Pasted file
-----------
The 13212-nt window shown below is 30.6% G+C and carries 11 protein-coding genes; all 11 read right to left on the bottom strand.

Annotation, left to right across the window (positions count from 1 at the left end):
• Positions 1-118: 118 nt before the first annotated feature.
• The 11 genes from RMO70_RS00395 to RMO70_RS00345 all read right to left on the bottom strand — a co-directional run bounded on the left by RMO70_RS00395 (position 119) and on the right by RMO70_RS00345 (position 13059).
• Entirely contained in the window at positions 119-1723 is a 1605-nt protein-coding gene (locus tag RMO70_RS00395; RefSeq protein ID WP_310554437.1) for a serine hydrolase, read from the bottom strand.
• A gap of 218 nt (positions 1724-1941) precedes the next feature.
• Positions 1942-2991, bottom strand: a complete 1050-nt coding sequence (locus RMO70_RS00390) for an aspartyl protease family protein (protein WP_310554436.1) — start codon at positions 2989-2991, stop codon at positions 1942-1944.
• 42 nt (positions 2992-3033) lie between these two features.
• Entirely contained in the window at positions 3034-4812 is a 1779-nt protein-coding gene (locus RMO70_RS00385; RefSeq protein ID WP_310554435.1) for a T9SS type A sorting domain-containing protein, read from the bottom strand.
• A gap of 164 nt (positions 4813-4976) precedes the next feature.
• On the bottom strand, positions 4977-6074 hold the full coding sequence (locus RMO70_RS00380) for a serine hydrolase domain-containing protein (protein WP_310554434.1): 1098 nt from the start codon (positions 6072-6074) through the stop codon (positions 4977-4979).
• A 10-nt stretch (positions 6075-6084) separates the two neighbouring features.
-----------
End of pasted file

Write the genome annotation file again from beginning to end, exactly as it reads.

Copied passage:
The 13212-nt window shown below is 30.6% G+C and carries 11 protein-coding genes; all 11 read right to left on the bottom strand.

Annotation, left to right across the window (positions count from 1 at the left end):
• Positions 1-118: 118 nt before the first annotated feature.
• The 11 genes from RMO70_RS00395 to RMO70_RS00345 all read right to left on the bottom strand — a co-directional run bounded on the left by RMO70_RS00395 (position 119) and on the right by RMO70_RS00345 (position 13059).
• Entirely contained in the window at positions 119-1723 is a 1605-nt protein-coding gene (locus tag RMO70_RS00395; RefSeq protein ID WP_310554437.1) for a serine hydrolase, read from the bottom strand.
• A gap of 218 nt (positions 1724-1941) precedes the next feature.
• Positions 1942-2991, bottom strand: a complete 1050-nt coding sequence (locus RMO70_RS00390) for an aspartyl protease family protein (protein WP_310554436.1) — start codon at positions 2989-2991, stop codon at positions 1942-1944.
• 42 nt (positions 2992-3033) lie between these two features.
• Entirely contained in the window at positions 3034-4812 is a 1779-nt protein-coding gene (locus RMO70_RS00385; RefSeq protein ID WP_310554435.1) for a T9SS type A sorting domain-containing protein, read from the bottom strand.
• A gap of 164 nt (positions 4813-4976) precedes the next feature.
• On the bottom strand, positions 4977-6074 hold the full coding sequence (locus RMO70_RS00380) for a serine hydrolase domain-containing protein (protein WP_310554434.1): 1098 nt from the start codon (positions 6072-6074) through the stop codon (positions 4977-4979).
• A 10-nt stretch (positions 6075-6084) separates the two neighbouring features.